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One of our DC's is our authoritative time server. The other DC's clock off that one. Then all other routers and machines clock off any DC. Some machines (no rhyme or reason, which ones) are off by 40 seconds. Is that reasonable or should everything be spot on?

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2 Answers 2

Windows systems will have no issue authenticating as long as the time is within 5 minutes (by default).

However, you may find that you want your time to be more accurate for other purposes - personally, I like to have all devices within a second or so to make log correlation between devices possible.

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I agree. WAY too much can happen within 40 seconds that can make it hard to trace timing in logs and whatnot. –  squillman Oct 13 '11 at 16:01
    
The windows goal is not to allow correlated logging but to allow good enough sync for.... kerberos. THAT SAID - I run comptuers on 3 locations and never have morethan 2-3 seconds skew. –  TomTom Oct 13 '11 at 16:05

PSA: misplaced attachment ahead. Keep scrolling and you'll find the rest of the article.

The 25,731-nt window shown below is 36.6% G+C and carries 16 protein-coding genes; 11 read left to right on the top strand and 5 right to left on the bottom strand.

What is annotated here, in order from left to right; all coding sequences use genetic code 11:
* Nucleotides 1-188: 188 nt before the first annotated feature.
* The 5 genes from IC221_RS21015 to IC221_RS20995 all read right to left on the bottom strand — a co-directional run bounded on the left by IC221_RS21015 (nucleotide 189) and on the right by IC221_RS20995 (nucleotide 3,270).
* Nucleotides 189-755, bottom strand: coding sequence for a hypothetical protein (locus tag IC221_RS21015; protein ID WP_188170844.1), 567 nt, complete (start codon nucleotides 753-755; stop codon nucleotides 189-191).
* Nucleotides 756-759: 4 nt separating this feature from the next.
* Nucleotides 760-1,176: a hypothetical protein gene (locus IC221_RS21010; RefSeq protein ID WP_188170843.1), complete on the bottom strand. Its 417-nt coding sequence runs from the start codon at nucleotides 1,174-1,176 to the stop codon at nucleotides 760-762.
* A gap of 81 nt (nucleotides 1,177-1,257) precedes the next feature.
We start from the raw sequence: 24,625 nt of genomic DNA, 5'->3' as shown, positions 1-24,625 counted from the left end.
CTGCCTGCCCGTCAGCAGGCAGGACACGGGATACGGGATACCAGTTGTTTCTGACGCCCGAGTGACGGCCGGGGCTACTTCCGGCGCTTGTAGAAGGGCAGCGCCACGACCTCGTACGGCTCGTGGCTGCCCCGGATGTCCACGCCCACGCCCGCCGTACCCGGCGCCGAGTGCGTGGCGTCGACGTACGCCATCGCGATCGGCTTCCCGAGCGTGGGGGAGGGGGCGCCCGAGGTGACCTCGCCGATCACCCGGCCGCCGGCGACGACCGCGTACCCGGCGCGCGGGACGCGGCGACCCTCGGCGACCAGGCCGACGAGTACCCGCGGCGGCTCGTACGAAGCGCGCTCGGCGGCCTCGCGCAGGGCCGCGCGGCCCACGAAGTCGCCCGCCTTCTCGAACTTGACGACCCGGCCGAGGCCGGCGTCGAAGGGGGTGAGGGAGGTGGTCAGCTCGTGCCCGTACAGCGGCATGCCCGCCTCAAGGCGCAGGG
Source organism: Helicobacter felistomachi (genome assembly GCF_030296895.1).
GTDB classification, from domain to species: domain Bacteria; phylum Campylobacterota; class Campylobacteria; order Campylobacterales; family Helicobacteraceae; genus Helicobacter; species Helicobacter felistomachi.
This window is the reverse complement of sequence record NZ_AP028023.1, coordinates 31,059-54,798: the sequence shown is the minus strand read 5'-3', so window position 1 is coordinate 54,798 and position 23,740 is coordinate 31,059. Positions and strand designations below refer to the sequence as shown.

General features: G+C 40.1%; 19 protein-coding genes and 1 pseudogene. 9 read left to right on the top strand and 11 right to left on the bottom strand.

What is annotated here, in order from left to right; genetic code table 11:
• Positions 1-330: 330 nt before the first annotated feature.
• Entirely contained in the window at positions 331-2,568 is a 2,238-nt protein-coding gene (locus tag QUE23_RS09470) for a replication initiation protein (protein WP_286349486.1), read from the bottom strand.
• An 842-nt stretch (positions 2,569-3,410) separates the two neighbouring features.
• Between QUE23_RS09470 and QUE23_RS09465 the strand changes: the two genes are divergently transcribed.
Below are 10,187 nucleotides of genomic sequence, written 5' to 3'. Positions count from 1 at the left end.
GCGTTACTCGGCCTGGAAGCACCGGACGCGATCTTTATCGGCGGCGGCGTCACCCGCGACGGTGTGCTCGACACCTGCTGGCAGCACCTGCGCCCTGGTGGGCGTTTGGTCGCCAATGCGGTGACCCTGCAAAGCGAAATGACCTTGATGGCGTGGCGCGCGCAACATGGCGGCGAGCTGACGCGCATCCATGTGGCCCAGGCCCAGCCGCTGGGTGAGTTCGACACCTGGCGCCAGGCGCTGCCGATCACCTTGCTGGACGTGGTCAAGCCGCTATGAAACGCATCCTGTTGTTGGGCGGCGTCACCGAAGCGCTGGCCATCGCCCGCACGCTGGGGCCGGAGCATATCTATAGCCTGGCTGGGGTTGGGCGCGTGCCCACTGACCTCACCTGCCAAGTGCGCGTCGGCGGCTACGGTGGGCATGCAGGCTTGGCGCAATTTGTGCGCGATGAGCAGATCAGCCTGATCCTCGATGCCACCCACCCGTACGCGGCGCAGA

Thanks for the responses. We're trying to have it be more accurate for other purposes. I'm just trying to gauge how possible that is. –  Henry Lee Oct 13 '11 at 16:06
    
@squillman: Just out of curiosity, what's the logic behind editing the words "Good day" and "Thanks" from the original post? –  Henry Lee Oct 13 '11 at 16:24
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@Henry It's a signal to noise thing that we have on the Stack Exchange sites. Greetings and signatures are discouraged as they detract from the actual content of the post. serverfault.com/faq#signatures –  squillman Oct 13 '11 at 16:30

I see no reason why you would accept your servers being 40 seconds out of sync, even if it causes no immediate problems. If nothing else it is a clear sign that server time is drifting, and that it is on track to become even more off.

At work we have Nagios start complaining when the server time is one second off. Not because that one second itself is a big problem, but because it is enough to suggest that something isn't working properly. In my experience NTP is usually able to keep the offset within 10 ms, or so.

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